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AJR Am J Roentgenol. 2011 Apr;196(4):W421-5. doi: 10.2214/AJR.10.5339.

Craniometric measurements in the assessment of craniovertebral settling: are they still relevant in the age of cross-sectional imaging?

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Department of Radiology, Nottingham University Hospitals, Hucknall Rd, Nottingham NG51PB, United Kingdom.



Craniovertebral settling is a serious complication of rheumatoid arthritis, and a number of radiographic measures at the craniocervical junction are in use to enable its diagnosis. However, these measures are hampered by the overlap of relevant bony landmarks. We aim to establish accurate values for these measures on CT to facilitate early diagnosis of this condition on cross-sectional imaging.


One hundred men and 100 women who underwent CT that included imaging of the craniocervical junction were retrospectively identified. Patients between the ages of 18 and 49 years were included. Two radiologists reformatted the images in the midsagittal plane and performed a series of measurements as follows: the Wackenheim line, McRae line, Chamberlain line, and McGregor line and measurements obtained using the Redlund-Johnell method and our modification of the method proposed by Ranawat et al.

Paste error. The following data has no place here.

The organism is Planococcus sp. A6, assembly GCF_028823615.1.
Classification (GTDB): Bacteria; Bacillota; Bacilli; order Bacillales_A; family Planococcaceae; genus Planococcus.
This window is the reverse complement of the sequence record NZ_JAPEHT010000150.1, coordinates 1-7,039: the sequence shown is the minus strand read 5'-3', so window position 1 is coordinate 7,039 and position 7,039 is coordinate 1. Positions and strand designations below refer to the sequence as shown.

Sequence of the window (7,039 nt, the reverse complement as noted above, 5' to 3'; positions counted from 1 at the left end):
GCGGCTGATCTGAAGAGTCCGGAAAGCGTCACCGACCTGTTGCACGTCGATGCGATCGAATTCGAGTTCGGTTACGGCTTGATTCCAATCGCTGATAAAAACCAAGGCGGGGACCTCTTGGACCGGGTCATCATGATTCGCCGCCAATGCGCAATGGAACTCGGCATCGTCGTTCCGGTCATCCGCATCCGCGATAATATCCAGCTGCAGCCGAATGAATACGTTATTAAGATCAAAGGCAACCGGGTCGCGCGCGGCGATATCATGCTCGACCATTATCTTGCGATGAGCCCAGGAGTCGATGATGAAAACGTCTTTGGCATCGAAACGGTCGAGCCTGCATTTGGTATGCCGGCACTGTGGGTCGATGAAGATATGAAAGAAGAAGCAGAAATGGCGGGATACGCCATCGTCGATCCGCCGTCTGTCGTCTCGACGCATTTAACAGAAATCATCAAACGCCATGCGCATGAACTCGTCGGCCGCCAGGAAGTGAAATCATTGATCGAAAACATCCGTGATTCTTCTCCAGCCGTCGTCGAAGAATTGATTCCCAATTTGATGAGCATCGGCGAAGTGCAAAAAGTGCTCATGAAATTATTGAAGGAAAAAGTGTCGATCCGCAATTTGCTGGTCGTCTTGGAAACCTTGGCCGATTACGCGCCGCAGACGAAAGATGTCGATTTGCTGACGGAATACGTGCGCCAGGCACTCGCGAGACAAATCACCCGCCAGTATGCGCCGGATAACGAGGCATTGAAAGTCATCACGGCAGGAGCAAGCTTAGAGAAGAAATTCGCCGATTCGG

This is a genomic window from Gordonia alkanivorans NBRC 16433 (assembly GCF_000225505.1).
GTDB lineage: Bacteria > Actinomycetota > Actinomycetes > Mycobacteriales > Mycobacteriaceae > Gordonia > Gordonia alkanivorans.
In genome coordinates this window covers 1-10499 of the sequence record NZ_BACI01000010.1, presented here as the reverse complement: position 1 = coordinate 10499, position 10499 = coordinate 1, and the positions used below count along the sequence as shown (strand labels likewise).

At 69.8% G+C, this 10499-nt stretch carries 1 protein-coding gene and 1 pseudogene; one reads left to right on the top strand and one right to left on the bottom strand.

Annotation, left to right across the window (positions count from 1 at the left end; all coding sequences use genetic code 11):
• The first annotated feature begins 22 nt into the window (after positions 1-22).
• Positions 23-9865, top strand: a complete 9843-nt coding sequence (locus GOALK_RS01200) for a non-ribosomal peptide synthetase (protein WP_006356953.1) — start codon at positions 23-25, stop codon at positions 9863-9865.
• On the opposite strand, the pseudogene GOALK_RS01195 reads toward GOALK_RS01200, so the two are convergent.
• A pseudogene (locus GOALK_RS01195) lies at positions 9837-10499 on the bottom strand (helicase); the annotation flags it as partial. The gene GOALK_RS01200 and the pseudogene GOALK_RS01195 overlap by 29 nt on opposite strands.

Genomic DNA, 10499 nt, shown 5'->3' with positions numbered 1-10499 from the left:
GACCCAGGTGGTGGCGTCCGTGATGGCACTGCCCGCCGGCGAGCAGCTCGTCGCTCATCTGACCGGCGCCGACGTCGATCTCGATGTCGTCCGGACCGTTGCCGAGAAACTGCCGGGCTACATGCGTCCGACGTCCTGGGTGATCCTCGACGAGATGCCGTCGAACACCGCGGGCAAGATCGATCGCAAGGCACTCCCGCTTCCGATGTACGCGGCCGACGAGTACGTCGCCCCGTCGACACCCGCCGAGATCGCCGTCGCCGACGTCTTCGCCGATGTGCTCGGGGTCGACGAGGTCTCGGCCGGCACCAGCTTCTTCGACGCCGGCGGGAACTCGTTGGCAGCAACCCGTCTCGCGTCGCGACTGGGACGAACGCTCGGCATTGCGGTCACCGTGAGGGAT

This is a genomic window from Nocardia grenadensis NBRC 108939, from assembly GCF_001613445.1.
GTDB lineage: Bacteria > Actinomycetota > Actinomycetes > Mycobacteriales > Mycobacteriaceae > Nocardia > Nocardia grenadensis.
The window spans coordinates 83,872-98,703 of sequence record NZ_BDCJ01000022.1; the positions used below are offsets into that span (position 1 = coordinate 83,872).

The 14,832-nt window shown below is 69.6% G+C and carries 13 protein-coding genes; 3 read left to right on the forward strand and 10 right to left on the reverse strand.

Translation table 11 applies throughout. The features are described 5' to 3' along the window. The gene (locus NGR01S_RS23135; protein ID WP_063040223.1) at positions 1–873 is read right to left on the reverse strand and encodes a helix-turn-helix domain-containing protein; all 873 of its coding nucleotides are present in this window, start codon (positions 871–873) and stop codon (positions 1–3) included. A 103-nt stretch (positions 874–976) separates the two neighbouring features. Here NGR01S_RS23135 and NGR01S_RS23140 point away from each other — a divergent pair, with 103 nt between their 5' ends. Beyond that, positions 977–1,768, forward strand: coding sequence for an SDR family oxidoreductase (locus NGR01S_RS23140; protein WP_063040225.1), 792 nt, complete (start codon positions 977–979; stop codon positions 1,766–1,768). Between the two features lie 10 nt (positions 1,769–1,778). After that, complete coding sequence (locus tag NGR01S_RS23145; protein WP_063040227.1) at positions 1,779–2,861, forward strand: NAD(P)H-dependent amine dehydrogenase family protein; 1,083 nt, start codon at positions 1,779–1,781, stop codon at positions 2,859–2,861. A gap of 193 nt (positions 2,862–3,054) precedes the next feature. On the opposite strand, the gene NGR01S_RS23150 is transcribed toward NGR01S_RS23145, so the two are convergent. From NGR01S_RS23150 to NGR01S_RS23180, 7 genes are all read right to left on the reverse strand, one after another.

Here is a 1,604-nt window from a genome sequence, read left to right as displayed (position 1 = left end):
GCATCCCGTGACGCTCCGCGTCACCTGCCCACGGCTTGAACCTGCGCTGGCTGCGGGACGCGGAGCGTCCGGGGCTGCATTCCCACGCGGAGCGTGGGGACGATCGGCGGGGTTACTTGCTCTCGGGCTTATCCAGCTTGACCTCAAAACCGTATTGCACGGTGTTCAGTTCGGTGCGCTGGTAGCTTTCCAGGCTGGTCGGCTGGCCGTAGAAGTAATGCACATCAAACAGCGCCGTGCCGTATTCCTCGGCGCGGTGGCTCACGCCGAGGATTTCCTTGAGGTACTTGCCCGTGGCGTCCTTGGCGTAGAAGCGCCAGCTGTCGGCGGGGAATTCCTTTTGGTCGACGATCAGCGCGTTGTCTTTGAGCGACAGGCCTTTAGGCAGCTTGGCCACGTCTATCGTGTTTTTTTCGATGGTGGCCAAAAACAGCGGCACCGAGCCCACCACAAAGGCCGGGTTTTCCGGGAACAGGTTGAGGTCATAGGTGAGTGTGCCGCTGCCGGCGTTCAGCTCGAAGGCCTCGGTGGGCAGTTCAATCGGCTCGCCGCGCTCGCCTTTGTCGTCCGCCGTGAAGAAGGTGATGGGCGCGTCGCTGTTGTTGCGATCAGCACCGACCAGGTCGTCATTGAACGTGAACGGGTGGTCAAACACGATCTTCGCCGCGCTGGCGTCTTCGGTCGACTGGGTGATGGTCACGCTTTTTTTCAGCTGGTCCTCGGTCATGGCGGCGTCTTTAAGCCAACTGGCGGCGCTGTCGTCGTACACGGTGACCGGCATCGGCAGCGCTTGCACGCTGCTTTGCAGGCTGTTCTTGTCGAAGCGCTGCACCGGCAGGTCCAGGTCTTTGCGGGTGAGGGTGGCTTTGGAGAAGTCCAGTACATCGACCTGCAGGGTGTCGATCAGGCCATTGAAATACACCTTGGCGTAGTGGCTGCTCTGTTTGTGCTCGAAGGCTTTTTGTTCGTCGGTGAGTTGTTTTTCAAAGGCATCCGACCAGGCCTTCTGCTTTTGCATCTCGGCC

There were significant differences between the CT values and accepted radiographic measurements for the Wackenheim, Chamberlain, and McGregor lines. The McRae line was the easiest to measure, and the odontoid tip did not cross this line in any patient (distance from line: range, 0.6-10.4 mm). The CT measurements obtained using the Redlund-Johnell method were similar to the radiographic values, and we provide normal CT values for the modified Ranawat method (men > 23.7 mm, women > 24.2 mm).


We propose that the McRae line should be used over other methods when assessing for craniovertebral settling on cross-sectional studies because it is the easiest measure to understand and remember. If the odontoid tip is eroded, the Redlund-Johnell and modified Ranawat methods are alternatives, and we have provided normal CT values for those measures as well.

[Indexed for MEDLINE]

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